Not long ago, I worked with a struggling nonprofit organization that annually engaged in a television campaign. The organization didn’t directly pay for the television coverage; corporate sponsors did. The organization connected its corporate supporters with the local television station. The sponsors received some paid airtime which mentioned our organization. In addition, the station invited all of us to participate in a structured news story that involved all of us engaging in a staged, on-air service activity.
This annual media/corporate engagement activity preceded me. It wasn’t my idea or my responsibility and I confess I participated in it more as a skeptical spectator than anything else and, fortunately, I only worked through the effort with the organization once.
Following the week-long blitz of airtime and social media posts that resulted from the effort—some by the news organization, some by us (the nonprofit), some by the corporate partners who paid for the advertising—our development office’s phone range zero times. I received not a single email from anyone in the public wanting to know more about us or what we did. No one came forward to volunteer. Online donations didn’t increase in any way. From my perspective, this “campaign” that our CEO was incredibly enthusiastic about, generated absolutely no discernible benefit for the organization.
Similarly, around the same time, the CEO of the organization arranged for a company celebrating a significant milestone anniversary to put the agency’s logo and slogan on the top of a high rise building for a week. It was kind of like a large digital billboard that spanned one side of one floor of the building, visible from several major highways and city streets. Like the television media blitz featuring sponsor ads and service-like activity, the phones in the development office rang not a single time. There was no perceptible bump in development activities associated with the awareness effort.
This week, as the presidential campaigns of Mike Bloomberg and Tom Steyer folded despite the candidates’ multi-million-dollar marketing investments, I’ve thought back to the ineffectual marketing efforts of the struggling organization for which I worked. No doubt the media buys of Bloomberg and Steyer which NPR reports are the largest in presidential campaign history resulted in more awareness as did the much smaller campaign of the local organization for which I worked. But in none of these cases did paid media translate into the voluntary action (votes and donations) that the organizations would have liked.
The fact that voluntary action can’t be bought is good news for the nonprofit sector which doesn’t have the funds to attempt buy it. Voluntary support has to be earned. In the wake of the collapsed political campaigns of Michael Bloomberg and Tom Steyer, what lessons are there for those us who want to earn voluntary support?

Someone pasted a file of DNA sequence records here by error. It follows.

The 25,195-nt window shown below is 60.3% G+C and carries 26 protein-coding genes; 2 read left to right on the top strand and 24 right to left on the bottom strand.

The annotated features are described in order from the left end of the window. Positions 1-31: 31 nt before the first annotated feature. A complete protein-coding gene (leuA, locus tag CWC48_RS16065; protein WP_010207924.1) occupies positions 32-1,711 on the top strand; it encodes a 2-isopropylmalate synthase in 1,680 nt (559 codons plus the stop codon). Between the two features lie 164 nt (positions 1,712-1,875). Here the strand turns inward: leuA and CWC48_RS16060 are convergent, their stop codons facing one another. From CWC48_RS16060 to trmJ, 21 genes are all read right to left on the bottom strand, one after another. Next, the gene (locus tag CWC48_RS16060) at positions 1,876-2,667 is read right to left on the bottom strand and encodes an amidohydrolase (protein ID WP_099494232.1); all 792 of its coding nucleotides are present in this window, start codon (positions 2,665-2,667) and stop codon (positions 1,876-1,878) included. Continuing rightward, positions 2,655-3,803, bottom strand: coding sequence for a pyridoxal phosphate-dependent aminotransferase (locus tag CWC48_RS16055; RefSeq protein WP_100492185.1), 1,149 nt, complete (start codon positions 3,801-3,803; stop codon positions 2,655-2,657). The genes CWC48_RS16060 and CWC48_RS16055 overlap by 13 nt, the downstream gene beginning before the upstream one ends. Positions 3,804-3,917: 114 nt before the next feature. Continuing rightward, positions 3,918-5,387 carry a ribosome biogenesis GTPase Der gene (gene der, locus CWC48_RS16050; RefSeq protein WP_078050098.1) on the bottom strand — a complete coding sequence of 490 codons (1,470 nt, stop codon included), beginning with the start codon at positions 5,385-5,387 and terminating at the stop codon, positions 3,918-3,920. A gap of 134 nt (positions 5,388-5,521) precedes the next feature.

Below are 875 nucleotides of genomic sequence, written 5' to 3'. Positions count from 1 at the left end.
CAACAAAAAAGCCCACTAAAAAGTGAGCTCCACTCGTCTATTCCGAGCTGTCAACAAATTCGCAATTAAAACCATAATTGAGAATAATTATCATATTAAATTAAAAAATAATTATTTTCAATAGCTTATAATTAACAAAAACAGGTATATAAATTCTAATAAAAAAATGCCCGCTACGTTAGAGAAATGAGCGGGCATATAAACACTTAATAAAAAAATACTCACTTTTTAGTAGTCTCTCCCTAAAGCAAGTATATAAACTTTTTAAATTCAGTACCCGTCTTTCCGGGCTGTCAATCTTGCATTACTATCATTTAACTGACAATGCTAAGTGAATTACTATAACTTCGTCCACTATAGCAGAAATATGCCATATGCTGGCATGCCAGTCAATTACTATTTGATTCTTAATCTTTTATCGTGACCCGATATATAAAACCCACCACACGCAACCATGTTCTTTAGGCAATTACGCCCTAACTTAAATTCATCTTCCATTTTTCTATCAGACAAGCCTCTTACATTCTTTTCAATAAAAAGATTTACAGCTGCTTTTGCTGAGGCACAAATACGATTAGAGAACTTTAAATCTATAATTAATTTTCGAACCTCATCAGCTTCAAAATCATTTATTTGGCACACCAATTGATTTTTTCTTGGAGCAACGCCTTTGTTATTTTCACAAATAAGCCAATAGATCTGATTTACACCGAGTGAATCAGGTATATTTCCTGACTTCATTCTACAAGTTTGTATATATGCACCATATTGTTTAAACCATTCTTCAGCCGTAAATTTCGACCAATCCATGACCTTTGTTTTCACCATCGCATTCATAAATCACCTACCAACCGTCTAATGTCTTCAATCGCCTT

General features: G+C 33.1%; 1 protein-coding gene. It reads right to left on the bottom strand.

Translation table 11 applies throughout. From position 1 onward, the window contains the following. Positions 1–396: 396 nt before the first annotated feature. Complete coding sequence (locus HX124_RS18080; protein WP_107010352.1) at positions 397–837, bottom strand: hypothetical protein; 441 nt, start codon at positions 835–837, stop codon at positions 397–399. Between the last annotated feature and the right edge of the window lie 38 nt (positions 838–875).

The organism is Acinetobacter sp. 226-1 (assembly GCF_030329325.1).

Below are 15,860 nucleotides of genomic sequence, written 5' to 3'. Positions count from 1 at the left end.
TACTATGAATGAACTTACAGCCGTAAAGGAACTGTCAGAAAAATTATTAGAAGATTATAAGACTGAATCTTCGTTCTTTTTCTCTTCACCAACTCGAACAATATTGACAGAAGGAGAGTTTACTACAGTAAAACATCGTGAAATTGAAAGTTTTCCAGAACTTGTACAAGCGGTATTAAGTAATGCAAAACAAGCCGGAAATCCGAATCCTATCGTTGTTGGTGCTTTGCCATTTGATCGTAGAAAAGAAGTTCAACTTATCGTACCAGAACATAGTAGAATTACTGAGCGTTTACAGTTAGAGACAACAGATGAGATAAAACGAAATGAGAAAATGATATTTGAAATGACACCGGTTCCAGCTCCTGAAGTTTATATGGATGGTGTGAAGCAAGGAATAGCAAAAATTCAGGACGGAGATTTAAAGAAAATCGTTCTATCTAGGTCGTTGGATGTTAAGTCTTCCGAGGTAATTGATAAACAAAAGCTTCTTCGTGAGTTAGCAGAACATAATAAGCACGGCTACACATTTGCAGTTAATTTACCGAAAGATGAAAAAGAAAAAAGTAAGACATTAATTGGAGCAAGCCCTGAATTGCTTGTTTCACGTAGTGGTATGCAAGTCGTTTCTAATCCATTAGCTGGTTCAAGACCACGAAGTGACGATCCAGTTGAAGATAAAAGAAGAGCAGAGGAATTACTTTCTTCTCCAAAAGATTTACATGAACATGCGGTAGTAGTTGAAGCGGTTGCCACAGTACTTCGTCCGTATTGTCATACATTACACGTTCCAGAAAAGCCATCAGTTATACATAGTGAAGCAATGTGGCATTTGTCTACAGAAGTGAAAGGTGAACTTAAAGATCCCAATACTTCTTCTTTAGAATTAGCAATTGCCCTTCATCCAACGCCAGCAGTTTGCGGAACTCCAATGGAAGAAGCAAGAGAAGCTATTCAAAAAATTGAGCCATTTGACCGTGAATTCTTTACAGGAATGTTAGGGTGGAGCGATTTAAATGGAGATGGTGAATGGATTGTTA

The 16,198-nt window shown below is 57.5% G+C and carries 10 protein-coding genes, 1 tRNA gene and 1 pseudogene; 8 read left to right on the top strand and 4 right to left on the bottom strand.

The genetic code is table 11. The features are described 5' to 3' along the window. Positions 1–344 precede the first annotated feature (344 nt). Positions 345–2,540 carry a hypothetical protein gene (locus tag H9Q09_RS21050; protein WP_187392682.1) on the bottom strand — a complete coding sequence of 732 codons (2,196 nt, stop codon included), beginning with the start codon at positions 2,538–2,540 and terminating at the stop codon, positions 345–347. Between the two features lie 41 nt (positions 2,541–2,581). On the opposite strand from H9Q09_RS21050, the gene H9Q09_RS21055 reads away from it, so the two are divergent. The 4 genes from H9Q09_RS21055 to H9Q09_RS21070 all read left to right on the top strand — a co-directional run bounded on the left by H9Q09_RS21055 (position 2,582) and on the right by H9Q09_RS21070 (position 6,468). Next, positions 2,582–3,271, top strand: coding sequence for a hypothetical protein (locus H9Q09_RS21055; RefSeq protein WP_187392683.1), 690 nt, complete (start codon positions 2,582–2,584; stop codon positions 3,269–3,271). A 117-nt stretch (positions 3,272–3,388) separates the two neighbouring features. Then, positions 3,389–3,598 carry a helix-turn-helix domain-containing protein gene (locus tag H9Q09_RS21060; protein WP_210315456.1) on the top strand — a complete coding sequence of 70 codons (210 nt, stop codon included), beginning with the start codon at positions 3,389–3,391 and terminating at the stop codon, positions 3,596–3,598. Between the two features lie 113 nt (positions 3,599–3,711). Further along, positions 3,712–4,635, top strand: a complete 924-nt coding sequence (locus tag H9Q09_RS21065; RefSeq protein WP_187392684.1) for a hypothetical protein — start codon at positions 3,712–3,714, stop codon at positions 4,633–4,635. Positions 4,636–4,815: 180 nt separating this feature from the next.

The first, I think, comes from Simon Sinek. He compellingly argues that people won’t follow unless a leader offers a compelling vision. A compelling vision, says Sinek, is not a plan or a goal of being the biggest, the best, or the most profitable. A vision is a picture of a world transformed. Further, says Sinek, it’s a picture of the world transformed on behalf of someone else—not the leader himself or herself. (See https://blog.startwithwhy.com/refocus/2016/07/can-theresa-may-lead-the-uk-.html). Bloomberg may have been clear that he wanted to end the Trump Presidency, but he was not clear, arguably, about his vision for a post-Trump America.
Second, marketing experts tell us that without trust and authenticity no amount of media spending will have traction for your organization. For nonprofit organizations developing trust and authenticity means radical transparency and excellent stewardship: spending money the way we tell our supporters we will spend it, going beyond the minimum required disclosure of financials, and demonstrating clear impact. It means service numbers need to be meaningful (too many nonprofit organizations fudge their service statistics or have stats that are meaningless).
As Cerami Creative argues, even a hint of in-authenticity can lead to contempt for your organization. In the presidential campaign, arguments about Bloomberg’s trust and authenticity were hammered by his record on stop and frisk and his company’s history of with the women in his workforce.
Cerami Creative also tells us that we need to have a clear unique service proposition (USP). For a nonprofit organization, that means we have to be able to explain clearly to people “why us” and not another organization. What is it about our organization that is different from others with similar missions or that provide similar services? How do we stand out, do things differently, or treat our clients distinctly? In the language of fundraisers – this is our case for support. We have to have a strong case for support, or argument for why our organization (rather than another) deserves support.
For nonprofit organizations, learning that paid media isn’t effective is a bit like being a Yugo owner (remember those?) and learning that there isn’t anything actually superior about a Mercedes (which we couldn’t afford anyway). Millions of dollars won’t buy an election. It won’t buy us donors or volunteers either. And while it might buy us some awareness, that isn’t going to be enough to translate into voluntary support absent evidence of other things.
What does work: trust-building, authenticity, vision and value. Develop those things at the core of your organization and build your communication, social media, and development messaging around them. That’s what connects with our constituents. That’s what translates into the voluntary support–donor dollars and volunteer effort–that move our missions forward.
Photo: Bigstock/com/LEE SNIDER PHOTO IMAGES. Used with permission.